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by: Besefiyu

Dust, dust, and more dust……..

I had returned (feeling quite like the prodigal son) to my grandfather’s ranch in southern Ethiopia after almost 25 years, filled with trepidation over the inevitable wave of emotion that would no doubt wash over me. After all, this was a place that held a very prominent position in my childhood psyche. Located about one hour’s drive from Addis, and occupying a huge expanse of land between Nazareth and Sodere, this ranch was a constant and endless source of adventure and mystery to me and my siblings in our youth. It was the one place where we were left to our own devices, without any significant supervision or control. I fondly recall my summers there as quite carefree and unstructured, with an absolute, self-imposed carte blanche to do, say, eat, drink, and destroy as I pleased (within reason, of course). Mind you, this was a thriving, mechanized working farm, occupying over 150 gashas (approximately 6000 hectares), and producing various food staples year-round. This constant swirl of production, however, was a mere backdrop to our eventful summers, as we viewed the activity on the property as something which we became involved in as we pleased, and only to supplement the various other activities which occupied our days. This was the Ethiopia of my youth, and I would not have traded it for the world.

Ah, those were good days…….

And then, it all came to an abrupt end…..

After all of the effort, the sweat, the frustration, and the constant struggles with Nature, all that was left was dust as far as the eyes could see…. the absolute antithesis of what I had expected to encounter. The farm, the ranch house, the orchards, the stables had all been decimated, and a small penitentiary had been erected in their place. Extremely disillusioning, and yet, a fitting metaphor to describe what had happened to the nation as a whole during that chaotic period.

As a boy barely in his teens, my somewhat structured and idyllic world was turned into chaos….. that which was, wasn’t; that which existed, disappeared. An overall sense of uncertainty and panic pervaded, and initially seemed especially compounded in families with situations similar to mine. What had seemed to be an orderly and predictable existence was catapulted into a dark chasm filled with uncertainty. Economic status and/or political privilege defined whether one was an Ethiopian or persona non grata, whether one traveled freely or not, whether one had access to Legal redress, whether one was an object of political persecution….. Any association with the ancien regime was seen as an instant justification to persecute at will, with no regard for justice, evidence, practicality, or humanity.

And yet, the human will is strong….

I survived that dark period. I joined the masses in the exodus from Ethiopia, and became part of the ever-growing Diaspora, resolved that I would never set foot in my birth country again. All that I had lost, all that I had been deprived of, all that I had experienced made me resolute in the conviction that I was never to return to that place which had caused me so much pain. I was content to believe that I could choose to deny my birthplace, my heritage, my history … my very existence, and delude myself into thinking that I would be content to live as another immigrant statistic in the gracious country that offered me refuge.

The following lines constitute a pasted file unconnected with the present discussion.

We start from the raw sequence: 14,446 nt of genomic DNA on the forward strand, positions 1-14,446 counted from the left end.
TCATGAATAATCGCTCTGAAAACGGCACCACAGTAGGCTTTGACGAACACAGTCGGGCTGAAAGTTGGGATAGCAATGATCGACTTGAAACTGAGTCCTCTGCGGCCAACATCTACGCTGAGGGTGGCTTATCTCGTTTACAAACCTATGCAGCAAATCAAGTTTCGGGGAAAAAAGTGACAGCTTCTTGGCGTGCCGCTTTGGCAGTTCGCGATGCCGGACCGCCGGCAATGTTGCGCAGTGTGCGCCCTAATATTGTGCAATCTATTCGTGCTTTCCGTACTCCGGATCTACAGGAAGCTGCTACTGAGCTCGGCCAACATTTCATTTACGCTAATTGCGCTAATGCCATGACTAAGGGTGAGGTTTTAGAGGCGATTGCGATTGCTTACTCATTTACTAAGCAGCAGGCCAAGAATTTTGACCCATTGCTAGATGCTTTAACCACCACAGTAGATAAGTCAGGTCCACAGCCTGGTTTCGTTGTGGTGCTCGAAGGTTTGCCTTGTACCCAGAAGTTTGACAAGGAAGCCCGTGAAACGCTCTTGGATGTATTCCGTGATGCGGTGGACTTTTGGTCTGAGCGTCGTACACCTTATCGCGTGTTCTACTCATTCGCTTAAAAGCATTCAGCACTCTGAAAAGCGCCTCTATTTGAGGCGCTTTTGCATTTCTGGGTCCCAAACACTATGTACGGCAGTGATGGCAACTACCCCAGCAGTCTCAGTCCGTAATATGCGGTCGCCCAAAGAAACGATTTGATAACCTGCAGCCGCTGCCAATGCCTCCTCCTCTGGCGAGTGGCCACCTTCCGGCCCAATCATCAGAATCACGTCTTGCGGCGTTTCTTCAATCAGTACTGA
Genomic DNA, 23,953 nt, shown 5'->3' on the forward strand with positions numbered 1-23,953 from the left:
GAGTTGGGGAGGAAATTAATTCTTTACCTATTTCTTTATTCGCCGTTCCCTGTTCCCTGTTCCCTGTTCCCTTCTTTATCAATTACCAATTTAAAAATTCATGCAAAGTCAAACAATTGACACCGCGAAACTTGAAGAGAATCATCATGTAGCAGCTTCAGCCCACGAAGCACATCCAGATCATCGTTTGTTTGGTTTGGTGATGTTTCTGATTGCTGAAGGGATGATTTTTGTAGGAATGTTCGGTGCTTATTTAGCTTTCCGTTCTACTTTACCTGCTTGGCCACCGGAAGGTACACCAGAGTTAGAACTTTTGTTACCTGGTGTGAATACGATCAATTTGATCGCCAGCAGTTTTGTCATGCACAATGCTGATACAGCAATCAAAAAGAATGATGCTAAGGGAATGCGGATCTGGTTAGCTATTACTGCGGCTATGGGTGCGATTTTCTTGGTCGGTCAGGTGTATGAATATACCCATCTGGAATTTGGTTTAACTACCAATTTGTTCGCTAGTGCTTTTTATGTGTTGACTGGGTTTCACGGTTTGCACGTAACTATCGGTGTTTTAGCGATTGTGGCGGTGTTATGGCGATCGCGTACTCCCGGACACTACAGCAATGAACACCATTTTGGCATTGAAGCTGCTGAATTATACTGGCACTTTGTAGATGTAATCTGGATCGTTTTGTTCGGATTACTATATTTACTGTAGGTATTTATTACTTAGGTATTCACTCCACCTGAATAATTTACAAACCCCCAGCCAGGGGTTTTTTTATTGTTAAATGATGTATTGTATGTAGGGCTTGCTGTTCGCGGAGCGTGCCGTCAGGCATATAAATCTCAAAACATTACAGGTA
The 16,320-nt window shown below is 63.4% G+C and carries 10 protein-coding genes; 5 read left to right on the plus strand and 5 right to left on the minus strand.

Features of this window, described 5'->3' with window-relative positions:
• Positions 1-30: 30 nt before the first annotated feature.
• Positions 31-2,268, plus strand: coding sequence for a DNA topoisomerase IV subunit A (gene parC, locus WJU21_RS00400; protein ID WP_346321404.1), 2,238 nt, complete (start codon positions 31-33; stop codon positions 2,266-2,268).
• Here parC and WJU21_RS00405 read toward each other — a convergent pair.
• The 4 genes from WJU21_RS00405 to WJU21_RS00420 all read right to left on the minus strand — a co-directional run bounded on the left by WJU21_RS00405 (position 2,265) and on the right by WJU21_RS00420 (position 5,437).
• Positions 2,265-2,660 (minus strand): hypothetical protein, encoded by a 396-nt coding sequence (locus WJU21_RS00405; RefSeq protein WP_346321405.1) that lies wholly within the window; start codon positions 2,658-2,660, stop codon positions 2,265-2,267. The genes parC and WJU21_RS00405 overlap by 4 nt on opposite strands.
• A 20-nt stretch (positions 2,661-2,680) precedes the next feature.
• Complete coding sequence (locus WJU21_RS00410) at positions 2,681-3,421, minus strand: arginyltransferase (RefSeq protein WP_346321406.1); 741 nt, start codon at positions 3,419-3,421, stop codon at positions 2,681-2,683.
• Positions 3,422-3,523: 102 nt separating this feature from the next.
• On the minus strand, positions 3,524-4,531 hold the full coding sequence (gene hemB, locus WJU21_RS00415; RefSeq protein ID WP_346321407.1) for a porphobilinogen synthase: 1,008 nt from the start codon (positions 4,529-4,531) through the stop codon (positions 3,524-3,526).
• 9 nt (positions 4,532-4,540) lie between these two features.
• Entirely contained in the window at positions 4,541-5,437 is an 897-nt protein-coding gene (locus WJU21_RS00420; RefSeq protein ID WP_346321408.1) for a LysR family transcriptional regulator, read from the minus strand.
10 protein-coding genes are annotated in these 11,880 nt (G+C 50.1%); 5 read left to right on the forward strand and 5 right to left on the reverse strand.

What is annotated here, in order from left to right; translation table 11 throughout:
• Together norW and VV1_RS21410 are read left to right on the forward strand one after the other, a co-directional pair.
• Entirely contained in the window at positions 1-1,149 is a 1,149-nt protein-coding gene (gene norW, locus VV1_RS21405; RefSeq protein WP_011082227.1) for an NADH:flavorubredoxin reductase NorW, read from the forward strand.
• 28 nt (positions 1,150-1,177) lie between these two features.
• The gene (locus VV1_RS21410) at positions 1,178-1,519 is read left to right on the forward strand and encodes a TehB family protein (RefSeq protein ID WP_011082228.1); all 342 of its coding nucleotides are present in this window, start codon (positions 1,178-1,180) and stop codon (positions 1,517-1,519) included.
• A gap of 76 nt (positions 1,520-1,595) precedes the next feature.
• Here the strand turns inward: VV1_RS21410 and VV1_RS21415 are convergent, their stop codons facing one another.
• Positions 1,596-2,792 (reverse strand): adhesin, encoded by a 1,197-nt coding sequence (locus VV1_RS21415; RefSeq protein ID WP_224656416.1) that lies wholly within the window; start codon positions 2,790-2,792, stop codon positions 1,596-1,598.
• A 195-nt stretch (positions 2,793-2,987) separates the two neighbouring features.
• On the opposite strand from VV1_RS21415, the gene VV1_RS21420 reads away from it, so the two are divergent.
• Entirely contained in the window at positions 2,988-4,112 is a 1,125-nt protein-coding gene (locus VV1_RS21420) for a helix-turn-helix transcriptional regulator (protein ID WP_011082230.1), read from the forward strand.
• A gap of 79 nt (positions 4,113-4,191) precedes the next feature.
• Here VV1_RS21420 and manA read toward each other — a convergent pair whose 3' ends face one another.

With age, however, comes maturity and wisdom…

I came to understand the advice given me by a friend regarding our similar situation. He was convinced (and tried to convince me) that no one (be it government, organization, or entity) had the right or the power to take away from you what is rightfully yours. He argued that to continue to feel as if one was disengaged or disenfranchised was actually acquiescence to the demands of the very same ones who had forced this situation on you. He argued that to become alienated from the very thing that defined oneself was actually admitting defeat. I was not convinced by his weighty arguments at first, and continued to view the world through pained and tinted glasses. The situation remained so until the prospect of going back home for a very personal and obligatory event presented itself, and I was forced to reevaluate my decision never to return.

With wisdom comes the fortitude to accept the irrefutable…

I did return then, and in fact have spent many months back home since then. Each subsequent trip has forced me to realize that I am from a place where I am "one of many," and not a minority; where I can go for hours (if not days) hearing nothing but a native tongue (my native tongue); where I need not be pressed by the artificial, self-imposed sense of immediacy and urgency that defines my existence in my adopted abode; and, that there is something absolutely therapeutic to the prospect of waking up to the sound of a rooster crowing and the smell of eucalyptus leaves burning.

I have come to accept the fact that one must learn to differentiate between individuals and groups, and between groups and entire nations. I have also accepted the fact that I should feel wronged by people (definitely), by groups (absolutely), but not by an entire country (impractical at best, futile at worst).

After all, I (like many) am American by choice and circumstance, but Ethiopian by birth. I would have as much success changing that fact as I would of changing the color of my skin (Michael Jackson notwithstanding). I have therefore arrived at the best conclusion possible…..

……I accept the irrefutable fact and revel in it.

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